If you grew up in Sunday School, you’re probably familiar with the ACTS acronym for prayer — it roughly follows the Lord’s Prayer ‘format’ with Adoration, Confession, Thanksgiving, Supplication. Thanksgiving is important, we know that. We sing songs about it. We focus on it during watchnight services. But Tim Keller, in his book Prayer, goes deeper and (convincingly, convicting-ly) suggests that thanksgiving is not only necessary, but that thanklessness is sinful.
Think about it: In times of despair and doubt, many people are driven to prayers of supplication. It’s ‘easy’ to pray when bad things happen to us, or those around us — when the world reports terrible news on a daily basis, when a Bible Study kid’s mum has Stage IV cancer, when I feel incredibly stressed. It’s not just Christians; after the Boston marathon attacks, #prayforBoston was trending. At the end of last year, I heard a radio talkshow host talking about the Pakistan bombings / killings and her exhortation to all to pray, then I think she realised there might be atheists amongst her listeners, and she fumbled around for a while before feebly saying that ‘if you don’t believe in any religion, maybe you can wish them well.’
But when things go well, when life is relatively smooth-sailing, our first instincts are, asymmetrically, not to pray. Keller says (bold emphases mine):
In Romans 1:18-21, Paul is describing the character of human sin. He writes: ‘For although they knew God, they neither glorified Him as God nor gave thanks to Him.’ That sounds rather anticlimactic. That’s the essence of sin — that we don’t give thanks? Is that such a big deal? Yes, it is.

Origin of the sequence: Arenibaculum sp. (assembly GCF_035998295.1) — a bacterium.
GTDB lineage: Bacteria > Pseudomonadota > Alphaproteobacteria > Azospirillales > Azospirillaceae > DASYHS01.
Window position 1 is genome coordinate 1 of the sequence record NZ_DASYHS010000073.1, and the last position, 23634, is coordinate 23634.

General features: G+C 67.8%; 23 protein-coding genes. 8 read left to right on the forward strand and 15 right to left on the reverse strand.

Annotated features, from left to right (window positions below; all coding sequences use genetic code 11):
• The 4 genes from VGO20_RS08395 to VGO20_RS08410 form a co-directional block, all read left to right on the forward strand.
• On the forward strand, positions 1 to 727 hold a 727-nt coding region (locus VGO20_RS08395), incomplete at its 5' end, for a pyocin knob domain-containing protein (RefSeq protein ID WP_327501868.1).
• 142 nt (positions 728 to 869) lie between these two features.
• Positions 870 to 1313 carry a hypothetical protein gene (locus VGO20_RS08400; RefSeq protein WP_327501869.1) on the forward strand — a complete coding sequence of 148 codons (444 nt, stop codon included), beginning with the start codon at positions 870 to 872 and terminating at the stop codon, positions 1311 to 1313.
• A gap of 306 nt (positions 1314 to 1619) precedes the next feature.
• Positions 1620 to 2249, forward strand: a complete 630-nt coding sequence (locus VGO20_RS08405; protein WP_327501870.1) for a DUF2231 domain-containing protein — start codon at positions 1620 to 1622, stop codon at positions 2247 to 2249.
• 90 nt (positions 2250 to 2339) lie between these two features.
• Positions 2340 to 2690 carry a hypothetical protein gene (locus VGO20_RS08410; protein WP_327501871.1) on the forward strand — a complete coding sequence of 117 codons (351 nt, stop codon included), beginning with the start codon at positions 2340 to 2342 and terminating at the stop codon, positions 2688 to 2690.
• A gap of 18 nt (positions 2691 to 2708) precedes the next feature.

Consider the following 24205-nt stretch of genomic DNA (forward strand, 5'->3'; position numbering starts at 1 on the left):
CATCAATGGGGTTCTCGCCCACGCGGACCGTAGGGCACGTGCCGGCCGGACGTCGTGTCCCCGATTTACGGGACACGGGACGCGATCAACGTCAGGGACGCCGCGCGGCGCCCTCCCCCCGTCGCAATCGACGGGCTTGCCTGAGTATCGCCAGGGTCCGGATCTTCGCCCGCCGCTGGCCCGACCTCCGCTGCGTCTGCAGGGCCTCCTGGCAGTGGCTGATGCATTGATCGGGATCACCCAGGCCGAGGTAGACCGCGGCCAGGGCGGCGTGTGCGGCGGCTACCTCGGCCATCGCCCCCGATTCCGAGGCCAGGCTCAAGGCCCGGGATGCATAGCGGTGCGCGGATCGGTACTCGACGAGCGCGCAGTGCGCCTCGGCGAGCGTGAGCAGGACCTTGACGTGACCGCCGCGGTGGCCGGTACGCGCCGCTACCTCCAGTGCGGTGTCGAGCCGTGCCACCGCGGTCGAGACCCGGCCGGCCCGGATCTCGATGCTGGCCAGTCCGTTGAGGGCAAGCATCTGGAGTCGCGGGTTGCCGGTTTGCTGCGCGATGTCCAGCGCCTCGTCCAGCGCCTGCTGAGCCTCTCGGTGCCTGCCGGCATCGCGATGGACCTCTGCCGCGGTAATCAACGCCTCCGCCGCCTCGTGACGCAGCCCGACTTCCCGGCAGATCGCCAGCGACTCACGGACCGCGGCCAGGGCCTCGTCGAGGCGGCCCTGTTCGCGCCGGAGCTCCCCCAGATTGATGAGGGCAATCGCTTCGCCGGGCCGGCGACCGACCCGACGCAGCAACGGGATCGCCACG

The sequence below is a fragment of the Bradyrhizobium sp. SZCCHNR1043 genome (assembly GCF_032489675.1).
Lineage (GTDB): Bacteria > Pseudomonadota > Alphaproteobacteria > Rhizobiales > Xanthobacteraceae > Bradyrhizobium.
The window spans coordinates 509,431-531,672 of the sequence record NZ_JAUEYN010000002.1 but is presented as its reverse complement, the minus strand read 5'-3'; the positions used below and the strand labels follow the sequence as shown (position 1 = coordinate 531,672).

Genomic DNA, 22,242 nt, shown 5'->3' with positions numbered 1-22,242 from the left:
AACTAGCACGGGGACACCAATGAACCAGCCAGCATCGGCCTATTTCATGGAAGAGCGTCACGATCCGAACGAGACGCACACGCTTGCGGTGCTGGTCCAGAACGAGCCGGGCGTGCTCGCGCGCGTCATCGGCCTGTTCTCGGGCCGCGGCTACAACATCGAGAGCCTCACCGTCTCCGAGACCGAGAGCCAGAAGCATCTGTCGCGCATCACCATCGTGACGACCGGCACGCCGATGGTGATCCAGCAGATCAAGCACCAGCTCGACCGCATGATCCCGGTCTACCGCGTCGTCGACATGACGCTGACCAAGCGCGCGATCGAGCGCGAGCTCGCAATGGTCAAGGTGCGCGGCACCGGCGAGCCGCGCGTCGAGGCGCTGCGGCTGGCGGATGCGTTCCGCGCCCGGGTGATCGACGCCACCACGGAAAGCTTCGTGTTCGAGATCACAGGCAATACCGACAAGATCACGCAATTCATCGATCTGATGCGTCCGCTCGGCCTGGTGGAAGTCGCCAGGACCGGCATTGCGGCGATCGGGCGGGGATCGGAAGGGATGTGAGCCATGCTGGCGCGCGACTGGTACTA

Think about plagiarism for a moment. Why is plagiarism taken so seriously? It is claiming that you came up with an idea yourself when you did not. It is not acknowledging dependence, that you got the idea from someone else. Plagiarism is a refusal to give thanks and give credit, and is therefore, a form of theft. It not only wrongs the author of the idea — it also puts you in a vulnerable position, because you are not capable of producing such ideas yourself in the future.
Do you see, then, why God takes this seriously? Cosmic ingratitude is living in the illusion that you are spiritually self-sufficient. It is taking credit for something that was a gift. It is the belief that you know best how to live, that you have the power and ability to keep your life on the right path and protect yourself from danger. That is a delusion, and a dangerous one. We did not create ourselves, and we can’t keep our lives going one second without His upholding power.
May I have eyes that will begin to grasp that God is truly the God of Acts 17:24-25. Off to listen to the Gettys’ ‘My Heart is Filled with Thankfulness’ and meditate on the wondrous truths there (: